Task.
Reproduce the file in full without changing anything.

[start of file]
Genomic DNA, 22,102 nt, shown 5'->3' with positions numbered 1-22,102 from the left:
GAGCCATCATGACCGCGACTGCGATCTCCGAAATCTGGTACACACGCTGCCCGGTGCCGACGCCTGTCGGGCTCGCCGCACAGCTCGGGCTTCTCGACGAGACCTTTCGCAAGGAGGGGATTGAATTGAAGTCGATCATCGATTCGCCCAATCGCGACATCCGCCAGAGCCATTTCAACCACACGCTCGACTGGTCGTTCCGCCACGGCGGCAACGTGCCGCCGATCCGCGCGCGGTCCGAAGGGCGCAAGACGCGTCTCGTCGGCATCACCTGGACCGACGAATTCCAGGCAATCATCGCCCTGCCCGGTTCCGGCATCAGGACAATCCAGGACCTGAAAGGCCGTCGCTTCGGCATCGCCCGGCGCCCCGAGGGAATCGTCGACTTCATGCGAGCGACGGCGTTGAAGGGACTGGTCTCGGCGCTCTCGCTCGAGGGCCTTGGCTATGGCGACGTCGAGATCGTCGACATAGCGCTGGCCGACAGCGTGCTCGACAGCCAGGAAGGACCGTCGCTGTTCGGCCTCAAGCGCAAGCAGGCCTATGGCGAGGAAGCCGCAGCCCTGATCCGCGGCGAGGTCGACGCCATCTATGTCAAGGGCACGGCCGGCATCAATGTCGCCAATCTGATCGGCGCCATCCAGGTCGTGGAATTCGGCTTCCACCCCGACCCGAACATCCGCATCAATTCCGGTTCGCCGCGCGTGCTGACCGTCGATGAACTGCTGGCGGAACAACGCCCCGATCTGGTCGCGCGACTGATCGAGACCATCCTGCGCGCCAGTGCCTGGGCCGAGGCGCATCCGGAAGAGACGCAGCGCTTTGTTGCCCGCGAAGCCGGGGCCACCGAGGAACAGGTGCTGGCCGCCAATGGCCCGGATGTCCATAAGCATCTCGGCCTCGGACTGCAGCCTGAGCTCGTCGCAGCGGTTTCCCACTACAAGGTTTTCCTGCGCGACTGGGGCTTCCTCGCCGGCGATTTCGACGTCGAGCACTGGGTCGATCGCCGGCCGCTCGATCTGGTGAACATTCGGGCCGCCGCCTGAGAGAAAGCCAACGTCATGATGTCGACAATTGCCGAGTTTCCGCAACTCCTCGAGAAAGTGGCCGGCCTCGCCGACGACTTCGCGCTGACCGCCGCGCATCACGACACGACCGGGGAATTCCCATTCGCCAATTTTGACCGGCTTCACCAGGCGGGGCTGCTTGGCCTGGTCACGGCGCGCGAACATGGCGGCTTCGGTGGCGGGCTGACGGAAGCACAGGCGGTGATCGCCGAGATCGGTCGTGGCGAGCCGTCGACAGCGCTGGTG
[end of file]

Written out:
Genomic DNA, 22,102 nt, shown 5'->3' with positions numbered 1-22,102 from the left:
GAGCCATCATGACCGCGACTGCGATCTCCGAAATCTGGTACACACGCTGCCCGGTGCCGACGCCTGTCGGGCTCGCCGCACAGCTCGGGCTTCTCGACGAGACCTTTCGCAAGGAGGGGATTGAATTGAAGTCGATCATCGATTCGCCCAATCGCGACATCCGCCAGAGCCATTTCAACCACACGCTCGACTGGTCGTTCCGCCACGGCGGCAACGTGCCGCCGATCCGCGCGCGGTCCGAAGGGCGCAAGACGCGTCTCGTCGGCATCACCTGGACCGACGAATTCCAGGCAATCATCGCCCTGCCCGGTTCCGGCATCAGGACAATCCAGGACCTGAAAGGCCGTCGCTTCGGCATCGCCCGGCGCCCCGAGGGAATCGTCGACTTCATGCGAGCGACGGCGTTGAAGGGACTGGTCTCGGCGCTCTCGCTCGAGGGCCTTGGCTATGGCGACGTCGAGATCGTCGACATAGCGCTGGCCGACAGCGTGCTCGACAGCCAGGAAGGACCGTCGCTGTTCGGCCTCAAGCGCAAGCAGGCCTATGGCGAGGAAGCCGCAGCCCTGATCCGCGGCGAGGTCGACGCCATCTATGTCAAGGGCACGGCCGGCATCAATGTCGCCAATCTGATCGGCGCCATCCAGGTCGTGGAATTCGGCTTCCACCCCGACCCGAACATCCGCATCAATTCCGGTTCGCCGCGCGTGCTGACCGTCGATGAACTGCTGGCGGAACAACGCCCCGATCTGGTCGCGCGACTGATCGAGACCATCCTGCGCGCCAGTGCCTGGGCCGAGGCGCATCCGGAAGAGACGCAGCGCTTTGTTGCCCGCGAAGCCGGGGCCACCGAGGAACAGGTGCTGGCCGCCAATGGCCCGGATGTCCATAAGCATCTCGGCCTCGGACTGCAGCCTGAGCTCGTCGCAGCGGTTTCCCACTACAAGGTTTTCCTGCGCGACTGGGGCTTCCTCGCCGGCGATTTCGACGTCGAGCACTGGGTCGATCGCCGGCCGCTCGATCTGGTGAACATTCGGGCCGCCGCCTGAGAGAAAGCCAACGTCATGATGTCGACAATTGCCGAGTTTCCGCAACTCCTCGAGAAAGTGGCCGGCCTCGCCGACGACTTCGCGCTGACCGCCGCGCATCACGACACGACCGGGGAATTCCCATTCGCCAATTTTGACCGGCTTCACCAGGCGGGGCTGCTTGGCCTGGTCACGGCGCGCGAACATGGCGGCTTCGGTGGCGGGCTGACGGAAGCACAGGCGGTGATCGCCGAGATCGGTCGTGGCGAGCCGTCGACAGCGCTGGTG